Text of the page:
It should be easy to root for the Royals. Having not made the playoffs for a sizable chunk of a century, they’ve given success-starved fans in the heart of the country a ride unlike any they’ve seen in a very long time. Given just a sliver of an opportunity with the one-game playoff, they’ve seized that opening and sit now just four wins from the World Series.
It’s everything you’d hoped the Mariners would do had they got in. And that’s where I have a problem. Because I am petty.
I’m trying to be happy for the Royals, I am. When I saw the video of Eric Hosmer celebrating at the bar with fans, buying an hour's worth free drinks as a means of thanks, I thought that was one of the most unique things I'd ever seen in sports, fans and athletes coming together to celebrate a shared experience. And at the same time, how could you not be jealous? How could you not envision partying at some random bar in Pioneer Square with the likes of Kyle Seager and Logan Morrison?
"That could’ve been us" is a refrain I’ve used on more than one occasion in watching these Royals. I mean, who would’ve thought that, at the beginning of the year, all the Mariners had to do to make the playoffs was be better than Kansas City? You would’ve taken that, right? And for a sizable portion of the season, the Mariners were better.
That’s why it stings, because it’s hard not to believe the Mariners could’ve done something very similar had they been given the opportunity. They never got that opportunity, not because it wasn’t given to them, but because they didn’t take it themselves. Still, even faltering down the stretch, I had long thought the Mariners were at least as good as the Royals, maybe a bit better.
Scoreboard watching throughout the second half, it seemed every time they won, it was on the back of a late-inning grounder that found a hole with a man on base. Looking at the standings, it was hard not to notice the Mariners' run differential far outpaced the Royals—and remained so to the end, with the M's finishing at +80 and the Royals a bit of a ways back at +27.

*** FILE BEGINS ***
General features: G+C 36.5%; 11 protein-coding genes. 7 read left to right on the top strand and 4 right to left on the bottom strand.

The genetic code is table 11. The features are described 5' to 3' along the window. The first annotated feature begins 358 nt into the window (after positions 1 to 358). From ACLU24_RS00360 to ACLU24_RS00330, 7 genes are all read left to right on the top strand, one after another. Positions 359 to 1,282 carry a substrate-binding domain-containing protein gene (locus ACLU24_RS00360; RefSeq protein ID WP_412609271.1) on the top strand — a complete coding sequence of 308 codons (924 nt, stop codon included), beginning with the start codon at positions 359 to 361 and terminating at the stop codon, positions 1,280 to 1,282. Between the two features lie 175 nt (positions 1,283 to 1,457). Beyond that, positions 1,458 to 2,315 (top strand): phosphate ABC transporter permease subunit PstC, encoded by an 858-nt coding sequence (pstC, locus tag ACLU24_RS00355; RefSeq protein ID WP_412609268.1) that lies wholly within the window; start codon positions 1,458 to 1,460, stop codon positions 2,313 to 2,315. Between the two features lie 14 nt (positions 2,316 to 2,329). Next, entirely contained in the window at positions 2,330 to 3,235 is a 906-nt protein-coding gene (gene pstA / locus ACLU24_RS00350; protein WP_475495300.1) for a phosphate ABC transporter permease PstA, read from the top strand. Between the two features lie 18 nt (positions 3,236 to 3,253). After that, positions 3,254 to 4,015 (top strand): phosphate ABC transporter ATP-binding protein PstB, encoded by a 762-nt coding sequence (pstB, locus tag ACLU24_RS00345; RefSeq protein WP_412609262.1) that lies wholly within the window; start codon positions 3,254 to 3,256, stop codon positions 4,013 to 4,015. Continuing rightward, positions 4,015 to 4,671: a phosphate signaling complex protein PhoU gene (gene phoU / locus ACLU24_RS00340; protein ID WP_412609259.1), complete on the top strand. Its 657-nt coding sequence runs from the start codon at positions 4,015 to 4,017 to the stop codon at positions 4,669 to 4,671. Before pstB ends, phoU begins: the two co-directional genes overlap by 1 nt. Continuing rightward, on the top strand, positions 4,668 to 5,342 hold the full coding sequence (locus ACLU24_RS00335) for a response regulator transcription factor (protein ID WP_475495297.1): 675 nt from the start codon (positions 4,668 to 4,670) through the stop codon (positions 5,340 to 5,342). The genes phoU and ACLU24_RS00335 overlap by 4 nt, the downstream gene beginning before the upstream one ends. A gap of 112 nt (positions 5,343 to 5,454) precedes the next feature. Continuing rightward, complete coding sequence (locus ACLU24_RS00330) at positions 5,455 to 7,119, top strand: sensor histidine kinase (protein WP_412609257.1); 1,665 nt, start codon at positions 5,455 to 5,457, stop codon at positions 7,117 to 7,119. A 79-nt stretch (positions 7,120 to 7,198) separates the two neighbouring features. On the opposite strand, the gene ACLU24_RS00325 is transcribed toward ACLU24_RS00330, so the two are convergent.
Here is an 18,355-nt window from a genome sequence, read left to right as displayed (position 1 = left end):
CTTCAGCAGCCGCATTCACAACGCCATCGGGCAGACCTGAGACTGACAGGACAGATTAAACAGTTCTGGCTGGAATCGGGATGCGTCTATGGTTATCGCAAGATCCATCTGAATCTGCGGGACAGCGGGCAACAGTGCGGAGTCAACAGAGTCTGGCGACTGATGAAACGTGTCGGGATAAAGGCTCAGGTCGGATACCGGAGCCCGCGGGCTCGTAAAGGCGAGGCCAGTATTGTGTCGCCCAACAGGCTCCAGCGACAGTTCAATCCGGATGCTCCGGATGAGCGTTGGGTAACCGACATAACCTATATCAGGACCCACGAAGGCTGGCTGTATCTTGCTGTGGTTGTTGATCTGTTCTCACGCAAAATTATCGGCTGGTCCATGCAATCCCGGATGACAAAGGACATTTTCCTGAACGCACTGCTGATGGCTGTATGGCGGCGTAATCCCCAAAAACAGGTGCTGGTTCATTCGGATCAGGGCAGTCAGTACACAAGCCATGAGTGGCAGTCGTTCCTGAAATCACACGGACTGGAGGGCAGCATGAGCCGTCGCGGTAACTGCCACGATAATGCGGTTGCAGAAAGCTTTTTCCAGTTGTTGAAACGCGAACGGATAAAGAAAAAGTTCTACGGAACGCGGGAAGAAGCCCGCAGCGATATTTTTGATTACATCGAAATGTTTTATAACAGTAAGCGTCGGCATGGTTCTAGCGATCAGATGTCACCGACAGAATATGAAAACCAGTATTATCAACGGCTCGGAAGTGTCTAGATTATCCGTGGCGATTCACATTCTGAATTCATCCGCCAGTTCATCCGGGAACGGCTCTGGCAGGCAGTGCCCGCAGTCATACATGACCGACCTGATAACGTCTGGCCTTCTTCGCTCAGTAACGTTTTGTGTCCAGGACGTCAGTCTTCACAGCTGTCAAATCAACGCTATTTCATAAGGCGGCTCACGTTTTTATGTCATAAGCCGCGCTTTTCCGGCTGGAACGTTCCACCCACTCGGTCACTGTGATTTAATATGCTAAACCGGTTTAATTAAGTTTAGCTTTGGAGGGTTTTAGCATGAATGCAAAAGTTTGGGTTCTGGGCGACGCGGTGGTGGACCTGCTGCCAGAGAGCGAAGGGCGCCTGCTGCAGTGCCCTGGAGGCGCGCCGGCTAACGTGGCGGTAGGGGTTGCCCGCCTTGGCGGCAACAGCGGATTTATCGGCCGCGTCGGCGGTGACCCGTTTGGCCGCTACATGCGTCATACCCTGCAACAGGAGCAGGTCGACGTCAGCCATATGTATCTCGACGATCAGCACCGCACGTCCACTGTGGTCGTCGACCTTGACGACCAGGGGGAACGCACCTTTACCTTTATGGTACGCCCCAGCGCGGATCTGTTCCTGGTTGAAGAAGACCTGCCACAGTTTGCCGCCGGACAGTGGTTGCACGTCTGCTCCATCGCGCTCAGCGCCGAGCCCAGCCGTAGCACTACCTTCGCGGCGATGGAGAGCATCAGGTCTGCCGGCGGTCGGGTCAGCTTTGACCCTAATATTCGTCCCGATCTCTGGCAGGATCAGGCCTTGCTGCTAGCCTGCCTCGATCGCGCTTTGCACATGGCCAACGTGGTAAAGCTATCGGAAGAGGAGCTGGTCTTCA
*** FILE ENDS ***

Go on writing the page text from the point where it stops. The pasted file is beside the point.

Then, looking even deeper, at Fangraphs' BaseRuns, which is even more context neutral than straight run differential as it aims to normalize not just runs outside of games—but the events leading to runs themselves. Basically, it looks at a team's offensive performance and normalizes run-scoring so as to remove potentially fluky things like "clutch" hitting. Getting to the point, while the Royals outperformed their Pythagorean record by five, it was even worse/better with BaseRuns, as they cleared their expected win total by eight—the best in the league.
So you could say the Royals were lucky in how they performed, by that metric—because they were. No team, in the macro, was better at maximizing their output. Though, it isn't hard to see why, even though their overall offense was almost identical to the Mariners by wRC+ (94 to 93). For one, they put the ball in play, with the lowest strikeout rate in the league. Then, a BABIP 12 points higher than the M's doesn't hurt either.
Though, looking at it another way, the Royals performed about to their talent level, and the Mariners may have overshot theirs. When you take a look at the season-end fWAR total, it's a bit jarring (and honestly borders on alarming) as the Royals blew by the Mariners 41.4 to 30.9.
For most of you, I'd imagine none of this matters. As Matt wrote on previously, it makes all the sense in the world to cheer for the Royals, and does so now even more than then with the teams that are left.
Runs like this are why you just want to make the dance. It's why Hunter Pence was so fired up when the Giants did themselves. It's fun to see serious attempts at winning rewarded even if, like someone put it on Ned Yost's managing, it's a little like a kid running into the middle of a busy street and being celebrated for finding a $20.
Sometimes you set yourself up to let luck and destiny take over, and sometimes they do. That's baseball, and these are the playoffs.
Though, for the latter, you can't say the Royals didn't set themselves up well. It probably isn't a coincidence that the two best defensive baseball teams, by fWAR's component measuring it, are matching up in the ALCS. Then, after all we've seen from good teams done in by bad bullpens, it doesn't hurt to have the best one in baseball (by fWAR) this time of year.
Runs like this happen, and it's fun to celebrate it—even if it isn't hard difficult the Mariners could've done something similar—because maybe, with an improved roster, they will. I'd love to avoid the one-game playoff next year, if at all possible (though not by the way they did this year), but it's worth remembering that the right mix can produce a run like this even when a team does barely squeak in.
Also, while we're here, it's worth looking at the other side too. No matter how many games you win, even if it's damn near 100, the playoffs are a fickle beast. People complain about the one-game playoff for the wild card teams, something I'm honestly fond of, but it's a considerably lesser tragedy than dropping the very best teams in baseball into a five-game series.
So if our dreams come true, that a Cano-Martinez-Seager heart of the order combines with the best rotation in baseball to power the Mariners to an AL West title in 2015, it's as important to cherish the journey as much as it is to be hopeful of reaching the ultimate destination.
For the Royals, both are still in play, and it didn't take being one of the best teams in the game.
That's baseball, that's how it works. For those few, like me, who are still bitter—it's worth giving in and just enjoying it. Because sadly, for all of us, there's precious little of it left to enjoy.